One of the things I love about God and his family is how He provides a means for all of his children to be cared for by putting different passions and heartaches inside each of us.
I just finished reading The Help, way after everyone else, so I pretty much knew what the book is about before I picked it up. But I had no idea what would actually make me cry.
Obviously, we are supposed to commiserate with the maids. And I do. It is so hard to believe that this treatment went on - even goes on today - but it did. And, I thank God for the people He has called to fight the battles of racism, mistreatment in the workplace, and women's rights all over the world. But they did not make me cry.
Most people would not feel any sort of tenderness towards the employers in the book, but I did. How sad. To live your life cow-towing to the popular girl, trying to live up to unspoken standards, always living in fear of losing love, not even aware that you are empty and not experiencing any love at all. To have no idea of your real value, and therefore be unable to treasure the value in others. Women who really didn't grasp the Father's love, or understand what it could be like to be friends with Him. In general, I believe God has called me to walk beside women, and help unlock this relationship with them. During this early season of child-raising, however, I know he has called me to lay that aside and focus on the souls of our babies. So they, also, did not make me cry.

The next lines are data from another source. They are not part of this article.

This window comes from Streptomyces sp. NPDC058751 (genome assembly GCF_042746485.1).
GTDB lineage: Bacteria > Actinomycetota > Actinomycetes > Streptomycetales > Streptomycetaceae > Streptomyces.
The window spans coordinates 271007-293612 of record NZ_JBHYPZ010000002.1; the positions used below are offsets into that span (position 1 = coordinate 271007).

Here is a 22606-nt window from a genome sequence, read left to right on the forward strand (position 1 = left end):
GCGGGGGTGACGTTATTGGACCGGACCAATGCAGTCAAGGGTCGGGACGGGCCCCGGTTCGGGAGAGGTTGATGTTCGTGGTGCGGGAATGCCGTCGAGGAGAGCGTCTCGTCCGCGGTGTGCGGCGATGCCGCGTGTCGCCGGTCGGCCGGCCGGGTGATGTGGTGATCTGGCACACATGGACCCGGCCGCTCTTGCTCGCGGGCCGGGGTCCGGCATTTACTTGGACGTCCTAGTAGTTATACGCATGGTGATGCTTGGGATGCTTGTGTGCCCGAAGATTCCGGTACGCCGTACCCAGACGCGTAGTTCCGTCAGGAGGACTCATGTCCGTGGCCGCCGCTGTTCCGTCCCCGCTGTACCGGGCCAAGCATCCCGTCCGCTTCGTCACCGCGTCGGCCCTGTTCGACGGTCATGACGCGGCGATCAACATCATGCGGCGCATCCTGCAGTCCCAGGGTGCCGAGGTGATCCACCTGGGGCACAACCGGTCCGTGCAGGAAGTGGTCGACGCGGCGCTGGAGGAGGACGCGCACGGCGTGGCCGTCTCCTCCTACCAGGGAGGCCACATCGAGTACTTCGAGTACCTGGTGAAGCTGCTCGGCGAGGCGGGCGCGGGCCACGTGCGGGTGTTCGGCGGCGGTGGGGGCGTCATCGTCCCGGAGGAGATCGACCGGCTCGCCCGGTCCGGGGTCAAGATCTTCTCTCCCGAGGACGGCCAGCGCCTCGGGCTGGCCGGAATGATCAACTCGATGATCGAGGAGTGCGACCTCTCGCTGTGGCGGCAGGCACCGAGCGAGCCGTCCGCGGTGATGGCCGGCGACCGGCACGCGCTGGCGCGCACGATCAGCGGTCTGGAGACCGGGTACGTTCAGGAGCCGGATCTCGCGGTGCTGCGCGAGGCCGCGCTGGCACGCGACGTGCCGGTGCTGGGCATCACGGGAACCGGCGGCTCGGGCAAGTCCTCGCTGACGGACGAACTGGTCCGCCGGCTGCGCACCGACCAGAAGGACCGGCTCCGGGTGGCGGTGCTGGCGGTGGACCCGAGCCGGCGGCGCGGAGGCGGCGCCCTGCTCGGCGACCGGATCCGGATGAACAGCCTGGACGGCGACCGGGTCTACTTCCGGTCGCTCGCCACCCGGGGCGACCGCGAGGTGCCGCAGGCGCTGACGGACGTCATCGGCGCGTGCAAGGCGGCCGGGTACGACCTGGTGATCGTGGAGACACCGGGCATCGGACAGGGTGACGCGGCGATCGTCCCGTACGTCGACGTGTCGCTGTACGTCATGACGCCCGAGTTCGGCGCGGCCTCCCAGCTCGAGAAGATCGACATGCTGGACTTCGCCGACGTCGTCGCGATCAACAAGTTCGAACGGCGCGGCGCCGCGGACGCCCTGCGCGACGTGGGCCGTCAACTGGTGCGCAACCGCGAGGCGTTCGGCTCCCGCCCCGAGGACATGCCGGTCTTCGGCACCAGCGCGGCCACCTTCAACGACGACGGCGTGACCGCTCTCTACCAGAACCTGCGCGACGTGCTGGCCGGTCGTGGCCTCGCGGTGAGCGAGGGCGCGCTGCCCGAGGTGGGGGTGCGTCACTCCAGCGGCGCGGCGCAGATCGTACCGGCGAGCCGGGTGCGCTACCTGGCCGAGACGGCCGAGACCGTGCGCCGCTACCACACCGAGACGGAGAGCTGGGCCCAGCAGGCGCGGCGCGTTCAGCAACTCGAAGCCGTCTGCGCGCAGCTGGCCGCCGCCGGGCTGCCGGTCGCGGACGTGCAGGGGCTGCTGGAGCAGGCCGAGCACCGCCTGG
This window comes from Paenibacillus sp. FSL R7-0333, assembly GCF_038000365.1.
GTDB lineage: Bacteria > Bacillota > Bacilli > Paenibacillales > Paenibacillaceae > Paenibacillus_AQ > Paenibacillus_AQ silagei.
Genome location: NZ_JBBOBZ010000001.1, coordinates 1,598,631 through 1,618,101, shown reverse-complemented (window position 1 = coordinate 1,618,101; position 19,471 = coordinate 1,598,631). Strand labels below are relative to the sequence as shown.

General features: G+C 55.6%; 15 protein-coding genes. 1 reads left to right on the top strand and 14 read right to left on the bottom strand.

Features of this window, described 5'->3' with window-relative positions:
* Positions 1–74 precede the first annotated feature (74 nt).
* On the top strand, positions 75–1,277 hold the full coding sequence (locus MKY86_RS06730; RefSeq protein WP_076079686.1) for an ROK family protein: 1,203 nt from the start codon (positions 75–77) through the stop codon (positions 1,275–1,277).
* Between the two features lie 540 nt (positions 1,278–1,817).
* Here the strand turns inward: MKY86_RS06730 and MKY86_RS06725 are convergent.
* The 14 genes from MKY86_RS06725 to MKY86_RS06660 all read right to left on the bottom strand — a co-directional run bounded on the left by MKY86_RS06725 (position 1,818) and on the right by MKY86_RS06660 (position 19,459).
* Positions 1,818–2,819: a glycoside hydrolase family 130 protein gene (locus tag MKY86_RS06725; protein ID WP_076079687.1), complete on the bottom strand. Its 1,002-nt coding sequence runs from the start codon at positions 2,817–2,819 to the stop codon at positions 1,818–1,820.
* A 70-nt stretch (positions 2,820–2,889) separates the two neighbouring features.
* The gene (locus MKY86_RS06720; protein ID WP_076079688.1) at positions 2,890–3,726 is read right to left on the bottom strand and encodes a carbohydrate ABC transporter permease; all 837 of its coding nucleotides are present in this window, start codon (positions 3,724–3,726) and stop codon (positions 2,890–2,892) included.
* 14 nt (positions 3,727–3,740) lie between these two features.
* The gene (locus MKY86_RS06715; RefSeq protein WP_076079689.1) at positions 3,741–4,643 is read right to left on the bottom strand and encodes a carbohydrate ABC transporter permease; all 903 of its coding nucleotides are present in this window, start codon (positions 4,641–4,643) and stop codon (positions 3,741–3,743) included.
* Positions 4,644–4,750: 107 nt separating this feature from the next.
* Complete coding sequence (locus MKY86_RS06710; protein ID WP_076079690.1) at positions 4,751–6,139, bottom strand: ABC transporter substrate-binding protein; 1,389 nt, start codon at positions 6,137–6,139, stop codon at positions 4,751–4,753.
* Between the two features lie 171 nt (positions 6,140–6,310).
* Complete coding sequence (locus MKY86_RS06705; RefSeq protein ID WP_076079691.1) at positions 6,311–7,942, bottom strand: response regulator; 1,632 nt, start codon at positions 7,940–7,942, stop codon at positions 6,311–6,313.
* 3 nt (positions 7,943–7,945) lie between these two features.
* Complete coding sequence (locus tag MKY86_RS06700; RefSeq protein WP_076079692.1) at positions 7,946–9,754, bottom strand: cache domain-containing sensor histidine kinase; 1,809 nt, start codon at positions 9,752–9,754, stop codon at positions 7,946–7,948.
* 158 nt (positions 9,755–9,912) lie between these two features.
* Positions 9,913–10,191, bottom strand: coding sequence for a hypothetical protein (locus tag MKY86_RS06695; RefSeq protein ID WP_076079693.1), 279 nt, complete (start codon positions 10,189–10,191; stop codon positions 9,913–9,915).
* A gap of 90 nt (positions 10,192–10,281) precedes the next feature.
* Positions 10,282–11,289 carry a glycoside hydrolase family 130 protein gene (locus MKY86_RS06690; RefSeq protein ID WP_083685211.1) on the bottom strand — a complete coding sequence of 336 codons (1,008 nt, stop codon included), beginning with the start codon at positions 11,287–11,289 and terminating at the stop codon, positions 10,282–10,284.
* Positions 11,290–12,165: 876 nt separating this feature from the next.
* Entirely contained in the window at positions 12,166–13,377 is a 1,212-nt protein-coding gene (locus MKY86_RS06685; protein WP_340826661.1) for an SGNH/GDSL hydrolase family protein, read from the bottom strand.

Who made me cry? Mae Mobley.
I know I was supposed to be happy for her Aibee when she was being set free to find out who she could be in the wake of the Civil Rights Movement, but all I could think about was how she was being left alone in a loveless home. Despised. Un-hugged. Ignored. I didn't just cry, I sobbed.